Five myths about Halloween
Halloween is a holiday shrouded in darkness, linked to the supernatural and inspiring fear. So it's not surprising that there are many misconceptions about its traditions, origins and meaning. Here are some of the most common.
• Beware of razor blades in candy apples.
Police in Denver this year are warning parents about the prospect of pot-infused candy. This is just the latest iteration of a perennial concern. A 2011 Harris Interactive poll found that 24 percent of parents were fearful that their children might be poisoned by tampered-with or spoiled treats. In fact there is little, if any, evidence that this has ever happened.
• Halloween is a quintessentially American holiday.
The origins of the holiday can be traced back to a pre-Christian Celtic festival called Samhain. For the Celts, Nov. 1 marked the end of the harvest and the beginning of the new year. They believed that the souls of the dead mingled among the living at that time.
Later, after St. Patrick and other missionaries converted Ireland to Christianity, Nov. 1 became All Saints' Day, or All Hallows Day, and the eve became known as Halloween. It featured feasts, blessing of the hearth and lighting of candles and bonfires to welcome wandering souls. Irish immigrants in the 19th century brought many Halloween customs to the United States.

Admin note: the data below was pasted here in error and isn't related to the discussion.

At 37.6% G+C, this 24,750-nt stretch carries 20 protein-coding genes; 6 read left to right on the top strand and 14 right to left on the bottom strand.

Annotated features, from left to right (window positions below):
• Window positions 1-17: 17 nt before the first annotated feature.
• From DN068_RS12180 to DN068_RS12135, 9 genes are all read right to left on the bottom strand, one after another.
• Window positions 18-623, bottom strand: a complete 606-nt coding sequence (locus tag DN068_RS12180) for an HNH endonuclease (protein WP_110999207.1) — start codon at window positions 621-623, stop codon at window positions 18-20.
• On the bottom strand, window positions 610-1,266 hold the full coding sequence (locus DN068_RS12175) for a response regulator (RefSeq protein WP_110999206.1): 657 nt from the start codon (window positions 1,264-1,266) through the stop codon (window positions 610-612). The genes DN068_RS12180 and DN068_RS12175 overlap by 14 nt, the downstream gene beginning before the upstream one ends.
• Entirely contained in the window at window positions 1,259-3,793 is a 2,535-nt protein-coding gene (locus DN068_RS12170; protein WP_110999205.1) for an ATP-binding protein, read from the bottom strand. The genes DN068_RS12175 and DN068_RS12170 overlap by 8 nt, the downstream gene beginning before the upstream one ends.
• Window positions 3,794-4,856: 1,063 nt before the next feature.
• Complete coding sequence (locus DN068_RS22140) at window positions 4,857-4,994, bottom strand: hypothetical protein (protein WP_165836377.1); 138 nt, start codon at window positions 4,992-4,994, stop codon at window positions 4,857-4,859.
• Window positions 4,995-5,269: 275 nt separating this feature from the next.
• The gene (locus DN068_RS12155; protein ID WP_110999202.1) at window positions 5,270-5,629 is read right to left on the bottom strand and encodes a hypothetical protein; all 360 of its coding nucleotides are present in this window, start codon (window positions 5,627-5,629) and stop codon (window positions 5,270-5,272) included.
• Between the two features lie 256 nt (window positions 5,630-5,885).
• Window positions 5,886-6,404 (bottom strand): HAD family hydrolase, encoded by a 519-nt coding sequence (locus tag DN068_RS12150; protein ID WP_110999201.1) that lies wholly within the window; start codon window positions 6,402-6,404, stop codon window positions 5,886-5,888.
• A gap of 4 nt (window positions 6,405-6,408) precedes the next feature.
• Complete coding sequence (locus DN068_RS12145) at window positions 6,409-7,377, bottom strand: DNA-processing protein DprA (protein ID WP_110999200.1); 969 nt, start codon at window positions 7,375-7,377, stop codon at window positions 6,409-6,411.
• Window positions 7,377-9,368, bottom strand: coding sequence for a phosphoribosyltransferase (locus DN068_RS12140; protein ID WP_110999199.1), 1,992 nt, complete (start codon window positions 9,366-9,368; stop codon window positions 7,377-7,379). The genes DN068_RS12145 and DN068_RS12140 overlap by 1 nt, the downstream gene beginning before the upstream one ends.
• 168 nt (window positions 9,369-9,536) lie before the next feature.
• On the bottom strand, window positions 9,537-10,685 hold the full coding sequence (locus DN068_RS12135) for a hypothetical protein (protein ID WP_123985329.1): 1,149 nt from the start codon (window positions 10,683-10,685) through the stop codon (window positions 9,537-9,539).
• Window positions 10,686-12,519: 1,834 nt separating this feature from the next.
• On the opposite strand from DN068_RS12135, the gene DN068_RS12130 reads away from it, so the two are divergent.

• Halloween is satanic.
The devil wasn't part of Samhain. The Celts made sacrifices in honor of the dead, and those sacrifices often took the form of burned crops. Contrary to some accounts, there was no human sacrifice.
It was only when the Catholic Church tried to supplant Samhain and other native holidays that the church branded practitioners of rival religions as devil worshippers. Beliefs in the wandering dead persisted, but the supernatural beings honored by the Celts became associated with evil.
• Trick-or-treating has long been a central feature of Halloween.
Wearing costumes and demanding treats can be traced to the Celtic period and the first few centuries of the Christian era, when food and drink were left out to placate wandering souls, fairies, witches and demons. As the centuries wore on, people began dressing like these creatures, performing antics in exchange for food and drink. By the Middle Ages, masked solicitations were associated with All Souls' Day and other holidays in countries influenced by Catholicism.
But, according to folklorist Tad Tuleja, trick-or-treating did not descend directly from those traditions. By his account, the practice as we know it in the United States is largely a product of an effort by local governments and businesses in the 1930s and '40s to promote an alternative to pranking and the rowdier aspects of Halloween.
• You can't have Halloween without pumpkins.
In Ireland and Scotland, jack-o'-lanterns have traditionally been made out of large turnips. European settlers first encountered the pumpkin in the New World. Because it is already hollow, it is much easier to carve. So pumpkins replaced turnips in America.
Why have a jack-o'-lantern at all? The symbolism goes back to a European folk tale. A blacksmith named Jack scoffed at St. Peter and tricked the devil, and so was denied entrance to heaven and hell. He scooped up a coal from the embers of hell in a turnip and used it to light his way as he wandered endlessly between the two worlds.
So the jack-o'-lantern symbolizes a marginal creature, dangerous but fascinating, like so much else in this tradition of Halloween.
Jack Santino is a folklorist at Bowling Green State University.